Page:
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Am J Prev Med. 2019 Dec;57(6):862-872. doi: 10.1016/j.amepre.2019.07.003.

Intimate Partner Violence Screening and Intervention: The American College of Preventive Medicine Position Statement.

Author information

1
Department of Medicine, University of Nevada, Reno, Reno, Nevada. Electronic address: tmphares@gmail.com.
2
Department of Family Medicine and Rural Health, Florida State University, Tallahassee, Florida.
3
Center for Family Health, California Department of Public Health, Sacramento, California.
4
Landstuhl Regional Medical Center, Landstuhl, Germany.
5
Anthem Blue Cross Blue Shield of Missouri, St. Louis, Missouri.

Abstract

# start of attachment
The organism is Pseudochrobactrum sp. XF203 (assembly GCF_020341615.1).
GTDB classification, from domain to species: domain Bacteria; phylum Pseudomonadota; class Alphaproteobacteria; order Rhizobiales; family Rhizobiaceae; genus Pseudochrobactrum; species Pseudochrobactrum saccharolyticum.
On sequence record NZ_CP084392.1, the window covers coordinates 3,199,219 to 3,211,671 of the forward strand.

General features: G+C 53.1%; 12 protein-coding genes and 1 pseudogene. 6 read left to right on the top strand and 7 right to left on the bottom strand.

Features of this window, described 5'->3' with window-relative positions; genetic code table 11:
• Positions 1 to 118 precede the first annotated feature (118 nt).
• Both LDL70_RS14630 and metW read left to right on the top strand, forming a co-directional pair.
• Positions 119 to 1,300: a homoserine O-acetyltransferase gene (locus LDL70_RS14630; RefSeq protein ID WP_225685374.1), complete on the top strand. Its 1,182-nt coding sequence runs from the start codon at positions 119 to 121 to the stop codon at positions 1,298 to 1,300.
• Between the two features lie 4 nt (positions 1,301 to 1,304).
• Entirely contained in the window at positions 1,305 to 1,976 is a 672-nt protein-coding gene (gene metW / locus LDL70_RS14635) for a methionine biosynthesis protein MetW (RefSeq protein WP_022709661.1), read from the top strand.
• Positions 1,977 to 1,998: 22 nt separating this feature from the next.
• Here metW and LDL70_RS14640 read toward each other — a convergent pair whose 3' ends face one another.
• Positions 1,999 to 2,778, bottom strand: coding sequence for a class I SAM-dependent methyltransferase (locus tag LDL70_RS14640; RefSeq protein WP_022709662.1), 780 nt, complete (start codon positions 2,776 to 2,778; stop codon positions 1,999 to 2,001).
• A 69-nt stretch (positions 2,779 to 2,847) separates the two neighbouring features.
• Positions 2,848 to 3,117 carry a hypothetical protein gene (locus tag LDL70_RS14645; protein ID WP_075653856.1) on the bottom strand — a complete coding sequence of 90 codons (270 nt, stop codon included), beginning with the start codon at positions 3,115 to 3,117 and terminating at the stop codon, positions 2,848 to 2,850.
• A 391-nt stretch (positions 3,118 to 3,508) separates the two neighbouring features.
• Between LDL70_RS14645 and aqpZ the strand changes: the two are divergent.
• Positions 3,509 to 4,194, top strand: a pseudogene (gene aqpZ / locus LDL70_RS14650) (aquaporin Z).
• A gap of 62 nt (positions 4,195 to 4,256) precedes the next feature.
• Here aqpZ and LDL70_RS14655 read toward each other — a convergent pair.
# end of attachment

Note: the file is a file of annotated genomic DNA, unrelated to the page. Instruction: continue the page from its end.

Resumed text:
The purpose of this paper is to produce a position statement on intimate partner violence (IPV), a major sociomedical problem with recently updated evidence, systematic reviews, and U.S. Preventive Services Task Force guidelines. This position statement is a nonsystematic, rapid literature review on IPV incidence and prevalence, health consequences, diagnosis and intervention, domestic violence laws, current screening recommendations, barriers to screening, and interventions, focusing on women of childbearing age (15-45 years). The American College of Preventive Medicine (ACPM) recommends an integrated system of care approach to IPV for screening, identification, intervention, and ongoing clinical support. ACPM only recommends screening that is linked to ongoing clinical support for those at risk. ACPM recommends greater training of clinicians in IPV screening and interventions and offers health systems and research recommendations.

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